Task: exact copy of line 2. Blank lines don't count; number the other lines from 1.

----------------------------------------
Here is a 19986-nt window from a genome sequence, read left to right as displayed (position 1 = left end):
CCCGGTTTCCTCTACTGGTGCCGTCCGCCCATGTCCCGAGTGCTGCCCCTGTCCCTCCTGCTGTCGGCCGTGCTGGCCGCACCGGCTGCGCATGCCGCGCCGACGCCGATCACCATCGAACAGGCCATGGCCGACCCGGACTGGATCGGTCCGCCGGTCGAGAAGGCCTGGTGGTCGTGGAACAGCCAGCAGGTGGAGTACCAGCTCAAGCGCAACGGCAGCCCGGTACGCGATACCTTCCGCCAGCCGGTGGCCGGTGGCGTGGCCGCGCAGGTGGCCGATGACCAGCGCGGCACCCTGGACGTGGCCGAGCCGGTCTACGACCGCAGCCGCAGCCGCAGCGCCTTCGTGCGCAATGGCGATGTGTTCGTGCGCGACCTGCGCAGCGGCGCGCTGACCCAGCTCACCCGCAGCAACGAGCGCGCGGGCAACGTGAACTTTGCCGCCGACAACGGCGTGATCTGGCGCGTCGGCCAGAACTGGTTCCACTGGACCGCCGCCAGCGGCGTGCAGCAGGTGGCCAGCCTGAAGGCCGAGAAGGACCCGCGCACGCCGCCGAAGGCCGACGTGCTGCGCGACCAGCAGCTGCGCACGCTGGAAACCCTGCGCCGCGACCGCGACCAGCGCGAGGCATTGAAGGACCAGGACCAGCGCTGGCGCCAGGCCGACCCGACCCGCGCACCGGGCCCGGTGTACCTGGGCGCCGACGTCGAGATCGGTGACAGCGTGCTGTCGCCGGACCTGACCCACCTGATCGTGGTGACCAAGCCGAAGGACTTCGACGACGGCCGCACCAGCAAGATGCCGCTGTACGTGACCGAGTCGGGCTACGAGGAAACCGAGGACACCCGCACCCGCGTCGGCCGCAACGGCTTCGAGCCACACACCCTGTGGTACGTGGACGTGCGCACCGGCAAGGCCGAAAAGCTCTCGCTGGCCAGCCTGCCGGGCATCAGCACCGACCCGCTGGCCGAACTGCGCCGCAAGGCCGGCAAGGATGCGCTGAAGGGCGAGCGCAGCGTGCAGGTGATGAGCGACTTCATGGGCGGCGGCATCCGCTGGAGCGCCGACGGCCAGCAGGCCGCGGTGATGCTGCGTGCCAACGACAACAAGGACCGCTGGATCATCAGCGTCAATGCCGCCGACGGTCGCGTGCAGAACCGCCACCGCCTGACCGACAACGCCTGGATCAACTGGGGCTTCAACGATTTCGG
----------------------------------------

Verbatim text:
CCCGGTTTCCTCTACTGGTGCCGTCCGCCCATGTCCCGAGTGCTGCCCCTGTCCCTCCTGCTGTCGGCCGTGCTGGCCGCACCGGCTGCGCATGCCGCGCCGACGCCGATCACCATCGAACAGGCCATGGCCGACCCGGACTGGATCGGTCCGCCGGTCGAGAAGGCCTGGTGGTCGTGGAACAGCCAGCAGGTGGAGTACCAGCTCAAGCGCAACGGCAGCCCGGTACGCGATACCTTCCGCCAGCCGGTGGCCGGTGGCGTGGCCGCGCAGGTGGCCGATGACCAGCGCGGCACCCTGGACGTGGCCGAGCCGGTCTACGACCGCAGCCGCAGCCGCAGCGCCTTCGTGCGCAATGGCGATGTGTTCGTGCGCGACCTGCGCAGCGGCGCGCTGACCCAGCTCACCCGCAGCAACGAGCGCGCGGGCAACGTGAACTTTGCCGCCGACAACGGCGTGATCTGGCGCGTCGGCCAGAACTGGTTCCACTGGACCGCCGCCAGCGGCGTGCAGCAGGTGGCCAGCCTGAAGGCCGAGAAGGACCCGCGCACGCCGCCGAAGGCCGACGTGCTGCGCGACCAGCAGCTGCGCACGCTGGAAACCCTGCGCCGCGACCGCGACCAGCGCGAGGCATTGAAGGACCAGGACCAGCGCTGGCGCCAGGCCGACCCGACCCGCGCACCGGGCCCGGTGTACCTGGGCGCCGACGTCGAGATCGGTGACAGCGTGCTGTCGCCGGACCTGACCCACCTGATCGTGGTGACCAAGCCGAAGGACTTCGACGACGGCCGCACCAGCAAGATGCCGCTGTACGTGACCGAGTCGGGCTACGAGGAAACCGAGGACACCCGCACCCGCGTCGGCCGCAACGGCTTCGAGCCACACACCCTGTGGTACGTGGACGTGCGCACCGGCAAGGCCGAAAAGCTCTCGCTGGCCAGCCTGCCGGGCATCAGCACCGACCCGCTGGCCGAACTGCGCCGCAAGGCCGGCAAGGATGCGCTGAAGGGCGAGCGCAGCGTGCAGGTGATGAGCGACTTCATGGGCGGCGGCATCCGCTGGAGCGCCGACGGCCAGCAGGCCGCGGTGATGCTGCGTGCCAACGACAACAAGGACCGCTGGATCATCAGCGTCAATGCCGCCGACGGTCGCGTGCAGAACCGCCACCGCCTGACCGACAACGCCTGGATCAACTGGGGCTTCAACGATTTCGG